The iron ore miners often lead the way in this discussion, with BHP Group (ASX: BHP), Rio Tinto (ASX: RIO), Fortescue Metals Group (ASX: FMG) and Mineral Resources (ASX: MIN) all earning revenue from iron ore shipments that are priced in USD. With the greenback remaining strong against the Aussie dollar, their earnings receive a shot in the arm come reporting time.

Gold producers Newcrest Mining (ASX: NCM) and Northern Star Resources (ASX: NST), as well as energy names Santos (ASX: STO) and Woodside Petroleum (ASX: WPL) are in a similar position, with the price of gold and oil benchmarked in US dollars, meaning far greater revenue when translated into Australian dollars.


Offshore earners

Beyond exporters, some investors opt to turn towards companies that have operations in overseas jurisdictions, where they earn USD and stand to benefit from the weaker Aussie dollar. The healthcare sector is one area that often comes to mind when weighing up the idea of investing in shares that benefit from a soft AUD.

ASX-listed companies like CSL (ASX: CSL), Cochlear (ASX: COH), Ramsay Healthcare (ASX: RHC) and ResMed (ASX: RMD) have operations all around the world, earning a large chunk of their income overseas. In particular, ResMed is dual-listed both on the ASX and NYSE, but with foreign exchange movements favouring the USD, investing in locally-listed RMD shares over the last six months would have delivered significantly greater gains for investors than the NYSE version.

It’s not just healthcare stocks that benefit, however, as the manufacturing space is also a prime beneficiary. Altium (ASX: ALU), as well as materials businesses like Bluescope Steel (ASX: BSL), Brambles (ASX: BXB), Boral (ASX: BLD), James Hardie (ASX: JHX) and Amcor (ASX: AMC) are among those leveraged to a strong greenback, especially due to the large volume of sales they generate within North America. And where local manufacturers sell in AUD, the weaker currency means they can sell more products both home and abroad.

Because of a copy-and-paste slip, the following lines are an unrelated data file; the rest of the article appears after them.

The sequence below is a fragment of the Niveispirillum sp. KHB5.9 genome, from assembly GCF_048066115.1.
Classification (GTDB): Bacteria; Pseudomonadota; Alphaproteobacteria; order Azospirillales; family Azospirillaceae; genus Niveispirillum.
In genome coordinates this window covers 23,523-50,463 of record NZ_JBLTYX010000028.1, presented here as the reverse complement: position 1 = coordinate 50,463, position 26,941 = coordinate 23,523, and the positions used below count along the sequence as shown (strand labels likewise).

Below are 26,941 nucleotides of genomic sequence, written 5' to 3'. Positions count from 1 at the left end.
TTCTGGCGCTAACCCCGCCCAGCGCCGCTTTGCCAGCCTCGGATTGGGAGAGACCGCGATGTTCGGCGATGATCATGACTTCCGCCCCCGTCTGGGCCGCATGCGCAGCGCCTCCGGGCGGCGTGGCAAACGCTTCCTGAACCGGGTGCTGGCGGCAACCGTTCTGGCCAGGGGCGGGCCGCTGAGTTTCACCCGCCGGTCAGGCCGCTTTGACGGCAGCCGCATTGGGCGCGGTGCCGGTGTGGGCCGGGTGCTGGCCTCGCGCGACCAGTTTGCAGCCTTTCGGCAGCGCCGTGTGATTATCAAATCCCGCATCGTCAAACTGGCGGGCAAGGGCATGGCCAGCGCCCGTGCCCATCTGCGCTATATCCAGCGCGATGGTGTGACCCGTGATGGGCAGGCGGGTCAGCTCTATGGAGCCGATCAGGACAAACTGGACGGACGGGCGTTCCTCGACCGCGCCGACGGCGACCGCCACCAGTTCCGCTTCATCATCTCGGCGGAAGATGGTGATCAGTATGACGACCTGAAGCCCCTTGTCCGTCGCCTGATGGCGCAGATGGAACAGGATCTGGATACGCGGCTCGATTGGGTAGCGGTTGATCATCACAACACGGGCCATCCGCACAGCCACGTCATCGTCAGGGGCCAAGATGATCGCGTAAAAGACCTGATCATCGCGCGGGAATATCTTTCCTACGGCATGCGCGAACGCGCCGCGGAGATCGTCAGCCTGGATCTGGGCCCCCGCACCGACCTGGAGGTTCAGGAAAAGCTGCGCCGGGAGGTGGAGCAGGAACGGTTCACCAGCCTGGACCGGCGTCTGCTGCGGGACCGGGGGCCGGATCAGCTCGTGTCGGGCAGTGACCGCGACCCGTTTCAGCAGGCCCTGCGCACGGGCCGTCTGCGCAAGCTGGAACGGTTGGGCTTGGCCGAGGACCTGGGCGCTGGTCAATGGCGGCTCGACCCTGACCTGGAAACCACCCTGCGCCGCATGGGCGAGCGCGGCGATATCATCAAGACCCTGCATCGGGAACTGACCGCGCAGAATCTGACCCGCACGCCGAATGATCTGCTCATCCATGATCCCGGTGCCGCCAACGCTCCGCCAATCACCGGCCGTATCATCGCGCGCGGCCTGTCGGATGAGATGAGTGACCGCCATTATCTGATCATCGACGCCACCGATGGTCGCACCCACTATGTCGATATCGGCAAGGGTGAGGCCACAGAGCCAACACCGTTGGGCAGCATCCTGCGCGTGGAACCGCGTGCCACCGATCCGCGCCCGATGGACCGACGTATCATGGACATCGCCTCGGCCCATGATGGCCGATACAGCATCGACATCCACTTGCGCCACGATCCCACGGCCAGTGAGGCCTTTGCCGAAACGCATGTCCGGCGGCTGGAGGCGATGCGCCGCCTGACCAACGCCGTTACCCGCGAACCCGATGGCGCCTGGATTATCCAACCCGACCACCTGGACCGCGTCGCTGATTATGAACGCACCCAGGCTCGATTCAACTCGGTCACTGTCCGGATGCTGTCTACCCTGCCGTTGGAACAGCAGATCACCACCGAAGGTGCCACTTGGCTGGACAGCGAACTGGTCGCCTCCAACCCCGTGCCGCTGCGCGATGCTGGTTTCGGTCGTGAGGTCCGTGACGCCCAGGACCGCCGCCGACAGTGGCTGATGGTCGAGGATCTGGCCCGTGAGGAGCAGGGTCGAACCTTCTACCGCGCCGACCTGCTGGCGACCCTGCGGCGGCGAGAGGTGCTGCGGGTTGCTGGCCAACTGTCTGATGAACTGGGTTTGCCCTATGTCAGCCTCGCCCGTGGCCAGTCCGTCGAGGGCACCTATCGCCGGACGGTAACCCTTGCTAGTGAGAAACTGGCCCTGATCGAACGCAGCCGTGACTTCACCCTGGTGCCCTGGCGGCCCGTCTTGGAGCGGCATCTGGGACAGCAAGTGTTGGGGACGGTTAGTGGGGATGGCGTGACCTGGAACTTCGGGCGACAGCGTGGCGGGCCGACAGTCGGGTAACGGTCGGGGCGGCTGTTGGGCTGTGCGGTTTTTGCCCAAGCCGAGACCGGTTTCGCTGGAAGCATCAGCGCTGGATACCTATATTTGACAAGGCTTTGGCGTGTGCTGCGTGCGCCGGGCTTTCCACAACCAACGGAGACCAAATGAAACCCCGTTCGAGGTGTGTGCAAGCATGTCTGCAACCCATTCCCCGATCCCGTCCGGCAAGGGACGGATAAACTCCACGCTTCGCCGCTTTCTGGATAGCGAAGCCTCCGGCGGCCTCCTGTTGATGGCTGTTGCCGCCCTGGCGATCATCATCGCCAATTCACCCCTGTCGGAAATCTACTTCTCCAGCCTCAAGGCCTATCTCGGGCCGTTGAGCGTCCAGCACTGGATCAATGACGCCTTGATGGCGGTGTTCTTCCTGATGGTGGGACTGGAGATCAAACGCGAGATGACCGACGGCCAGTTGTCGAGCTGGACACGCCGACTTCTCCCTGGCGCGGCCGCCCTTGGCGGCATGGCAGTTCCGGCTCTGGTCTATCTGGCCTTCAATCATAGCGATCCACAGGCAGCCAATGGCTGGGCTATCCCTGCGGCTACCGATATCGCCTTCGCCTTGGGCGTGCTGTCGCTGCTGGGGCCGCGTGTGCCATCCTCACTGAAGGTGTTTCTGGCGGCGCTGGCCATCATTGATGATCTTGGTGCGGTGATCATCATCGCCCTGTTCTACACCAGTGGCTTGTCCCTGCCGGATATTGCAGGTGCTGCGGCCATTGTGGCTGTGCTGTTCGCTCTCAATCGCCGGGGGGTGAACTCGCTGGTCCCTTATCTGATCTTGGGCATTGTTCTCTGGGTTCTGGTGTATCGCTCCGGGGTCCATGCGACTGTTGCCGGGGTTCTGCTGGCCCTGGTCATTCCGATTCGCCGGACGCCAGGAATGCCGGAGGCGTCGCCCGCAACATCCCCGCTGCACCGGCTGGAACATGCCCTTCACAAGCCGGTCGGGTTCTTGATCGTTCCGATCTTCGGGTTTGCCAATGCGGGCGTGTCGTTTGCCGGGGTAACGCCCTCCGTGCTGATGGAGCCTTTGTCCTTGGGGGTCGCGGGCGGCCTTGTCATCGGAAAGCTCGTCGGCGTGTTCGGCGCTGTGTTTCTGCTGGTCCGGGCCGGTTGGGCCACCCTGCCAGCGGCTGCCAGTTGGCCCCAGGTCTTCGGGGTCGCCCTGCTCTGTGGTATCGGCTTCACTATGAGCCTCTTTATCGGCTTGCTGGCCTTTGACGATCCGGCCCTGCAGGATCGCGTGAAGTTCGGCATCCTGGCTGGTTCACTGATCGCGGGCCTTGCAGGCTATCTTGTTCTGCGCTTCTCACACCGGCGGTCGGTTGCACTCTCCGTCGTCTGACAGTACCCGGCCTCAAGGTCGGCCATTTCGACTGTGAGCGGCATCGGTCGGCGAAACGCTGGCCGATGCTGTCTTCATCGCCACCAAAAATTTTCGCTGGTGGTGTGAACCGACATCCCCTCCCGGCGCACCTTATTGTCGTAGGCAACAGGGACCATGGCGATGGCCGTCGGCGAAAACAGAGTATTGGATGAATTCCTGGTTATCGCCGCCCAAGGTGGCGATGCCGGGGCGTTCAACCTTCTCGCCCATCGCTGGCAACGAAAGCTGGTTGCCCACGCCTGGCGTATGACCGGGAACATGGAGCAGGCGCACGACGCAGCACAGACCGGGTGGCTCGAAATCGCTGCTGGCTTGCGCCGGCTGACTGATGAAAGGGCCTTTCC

Tourism and leisure operators

While this might be a hard space to imagine of late amid the COVID restrictions that have prevented international tourism, the theme may come to light in the coming weeks as borders finally reopen. On this point, a weaker Aussie dollar means that holidays to Australia become relatively cheaper for international tourists. Tourism and leisure stocks exposed to this trend include Crown Resorts (ASX: CWN), Star Entertainment Group (ASX: SGP), Sydney Airport (ASX: SYD), and Ardent Leisure Group (ASX: ALG).



What else to consider before investing in shares leveraged to the AUD/USD

Although companies with exposure to a strong USD stand to benefit from FX gains, investing in shares solely because of this premise is an unwise approach. That’s because there are broader implications that relate to each individual business and their fundamentals. Considerations might include things like debt levels, which can often be denominated in USD, as well as free cash flow, margins and other key criteria. At the end of the day, if revenue is materially lower, a weaker Aussie dollar can only help so much.

In this respect, regardless how certain companies may see their operations benefit from a currency tailwind, one should always give appropriate consideration to the macro backdrop. While investing in shares with exposure to the AUD/USD can provide your portfolio with some hedging protection, your due diligence needs to be as meticulous as ever.

You must also consider at what point in the foreign exchange ‘cycle’ you are investing. If the AUD/USD rate rallies, even sharply in a short period of time, the above names stand to face headwinds just as easily as they benefit at this point in time from a lower AUD. In that case, a rising AUD may make it more attractive to invest in US-listed stocks where you have greater purchasing power, with names like Apple (NASDAQ: AAPL), Tesla (NASDAQ: TSLA) and Microsoft (NASDAQ: MSFT) among the most-popular trades.